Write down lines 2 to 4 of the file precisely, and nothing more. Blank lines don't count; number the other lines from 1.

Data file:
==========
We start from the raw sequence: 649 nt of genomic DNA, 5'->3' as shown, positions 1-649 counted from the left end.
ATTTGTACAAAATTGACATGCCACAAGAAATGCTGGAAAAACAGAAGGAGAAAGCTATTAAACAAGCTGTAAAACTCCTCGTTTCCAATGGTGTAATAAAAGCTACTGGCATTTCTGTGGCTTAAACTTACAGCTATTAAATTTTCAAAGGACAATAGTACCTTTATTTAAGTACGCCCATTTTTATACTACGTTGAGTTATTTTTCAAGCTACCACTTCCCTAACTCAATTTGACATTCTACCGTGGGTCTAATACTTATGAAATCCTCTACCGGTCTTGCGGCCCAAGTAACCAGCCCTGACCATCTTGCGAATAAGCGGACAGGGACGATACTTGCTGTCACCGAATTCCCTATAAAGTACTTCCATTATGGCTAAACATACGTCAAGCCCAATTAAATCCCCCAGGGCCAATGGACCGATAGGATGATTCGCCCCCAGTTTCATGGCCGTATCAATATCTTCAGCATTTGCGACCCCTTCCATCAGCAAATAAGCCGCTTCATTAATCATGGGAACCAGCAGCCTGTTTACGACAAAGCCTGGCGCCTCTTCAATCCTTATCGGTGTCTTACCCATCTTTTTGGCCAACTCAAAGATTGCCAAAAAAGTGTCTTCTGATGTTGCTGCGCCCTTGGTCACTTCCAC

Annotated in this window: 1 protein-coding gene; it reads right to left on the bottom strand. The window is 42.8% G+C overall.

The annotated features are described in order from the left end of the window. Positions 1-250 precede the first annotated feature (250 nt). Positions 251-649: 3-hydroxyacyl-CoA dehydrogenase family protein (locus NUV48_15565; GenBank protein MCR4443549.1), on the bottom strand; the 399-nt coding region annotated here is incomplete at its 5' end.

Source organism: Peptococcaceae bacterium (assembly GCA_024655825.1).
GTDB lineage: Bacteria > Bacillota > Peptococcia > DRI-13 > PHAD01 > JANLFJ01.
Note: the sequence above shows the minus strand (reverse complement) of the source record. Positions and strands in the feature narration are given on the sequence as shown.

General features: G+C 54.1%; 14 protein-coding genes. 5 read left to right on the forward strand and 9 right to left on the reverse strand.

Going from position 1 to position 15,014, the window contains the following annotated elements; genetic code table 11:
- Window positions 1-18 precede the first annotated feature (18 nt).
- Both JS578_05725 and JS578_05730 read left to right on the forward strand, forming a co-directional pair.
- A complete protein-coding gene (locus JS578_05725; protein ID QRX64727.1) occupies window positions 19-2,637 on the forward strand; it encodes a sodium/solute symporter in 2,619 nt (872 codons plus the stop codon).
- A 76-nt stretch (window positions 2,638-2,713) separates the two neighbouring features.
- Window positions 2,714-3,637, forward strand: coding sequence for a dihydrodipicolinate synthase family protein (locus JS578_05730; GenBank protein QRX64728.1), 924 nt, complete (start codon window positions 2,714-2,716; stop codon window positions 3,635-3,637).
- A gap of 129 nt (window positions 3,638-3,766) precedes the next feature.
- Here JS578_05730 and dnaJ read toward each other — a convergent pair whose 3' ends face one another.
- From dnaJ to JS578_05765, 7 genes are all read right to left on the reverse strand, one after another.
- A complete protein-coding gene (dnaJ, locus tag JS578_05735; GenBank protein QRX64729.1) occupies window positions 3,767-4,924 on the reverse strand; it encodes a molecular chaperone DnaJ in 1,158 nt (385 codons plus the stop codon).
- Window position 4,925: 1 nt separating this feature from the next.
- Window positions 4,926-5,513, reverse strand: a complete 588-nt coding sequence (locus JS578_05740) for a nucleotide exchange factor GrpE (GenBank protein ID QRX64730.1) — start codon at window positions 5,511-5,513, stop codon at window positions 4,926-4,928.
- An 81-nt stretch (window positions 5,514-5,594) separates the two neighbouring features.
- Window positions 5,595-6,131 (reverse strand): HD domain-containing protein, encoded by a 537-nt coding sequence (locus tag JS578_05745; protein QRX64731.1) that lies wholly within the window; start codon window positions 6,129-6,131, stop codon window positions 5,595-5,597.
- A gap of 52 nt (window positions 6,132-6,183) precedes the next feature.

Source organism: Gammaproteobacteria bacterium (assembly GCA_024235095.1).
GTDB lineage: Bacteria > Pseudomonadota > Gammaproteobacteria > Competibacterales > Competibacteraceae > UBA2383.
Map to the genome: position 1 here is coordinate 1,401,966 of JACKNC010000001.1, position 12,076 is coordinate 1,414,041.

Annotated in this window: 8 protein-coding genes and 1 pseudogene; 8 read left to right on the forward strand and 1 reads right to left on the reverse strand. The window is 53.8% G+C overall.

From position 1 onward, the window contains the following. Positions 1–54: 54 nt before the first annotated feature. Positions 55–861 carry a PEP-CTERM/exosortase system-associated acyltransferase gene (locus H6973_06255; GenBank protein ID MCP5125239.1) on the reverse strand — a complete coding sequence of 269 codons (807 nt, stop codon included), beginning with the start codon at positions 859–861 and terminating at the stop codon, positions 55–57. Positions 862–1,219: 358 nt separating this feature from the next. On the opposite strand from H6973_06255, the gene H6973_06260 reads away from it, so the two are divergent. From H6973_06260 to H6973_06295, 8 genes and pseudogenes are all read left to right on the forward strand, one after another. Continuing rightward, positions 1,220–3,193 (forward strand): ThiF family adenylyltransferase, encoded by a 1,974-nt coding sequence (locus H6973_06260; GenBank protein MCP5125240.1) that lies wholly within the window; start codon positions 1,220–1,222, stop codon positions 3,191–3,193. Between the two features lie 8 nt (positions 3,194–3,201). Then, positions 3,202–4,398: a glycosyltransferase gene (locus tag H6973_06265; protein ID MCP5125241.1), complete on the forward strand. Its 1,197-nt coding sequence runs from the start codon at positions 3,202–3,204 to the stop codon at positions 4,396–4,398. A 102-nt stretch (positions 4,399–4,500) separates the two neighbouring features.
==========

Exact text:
ATTTGTACAAAATTGACATGCCACAAGAAATGCTGGAAAAACAGAAGGAGAAAGCTATTAAACAAGCTGTAAAACTCCTCGTTTCCAATGGTGTAATAAAAGCTACTGGCATTTCTGTGGCTTAAACTTACAGCTATTAAATTTTCAAAGGACAATAGTACCTTTATTTAAGTACGCCCATTTTTATACTACGTTGAGTTATTTTTCAAGCTACCACTTCCCTAACTCAATTTGACATTCTACCGTGGGTCTAATACTTATGAAATCCTCTACCGGTCTTGCGGCCCAAGTAACCAGCCCTGACCATCTTGCGAATAAGCGGACAGGGACGATACTTGCTGTCACCGAATTCCCTATAAAGTACTTCCATTATGGCTAAACATACGTCAAGCCCAATTAAATCCCCCAGGGCCAATGGACCGATAGGATGATTCGCCCCCAGTTTCATGGCCGTATCAATATCTTCAGCATTTGCGACCCCTTCCATCAGCAAATAAGCCGCTTCATTAATCATGGGAACCAGCAGCCTGTTTACGACAAAGCCTGGCGCCTCTTCAATCCTTATCGGTGTCTTACCCATCTTTTTGGCCAACTCAAAGATTGCCAAAAAAGTGTCTTCTGATGTTGCTGCGCCCTTGGTCACTTCCAC

Annotated in this window: 1 protein-coding gene; it reads right to left on the bottom strand. The window is 42.8% G+C overall.

The annotated features are described in order from the left end of the window. Positions 1-250 precede the first annotated feature (250 nt). Positions 251-649: 3-hydroxyacyl-CoA dehydrogenase family protein (locus NUV48_15565; GenBank protein MCR4443549.1), on the bottom strand; the 399-nt coding region annotated here is incomplete at its 5' end.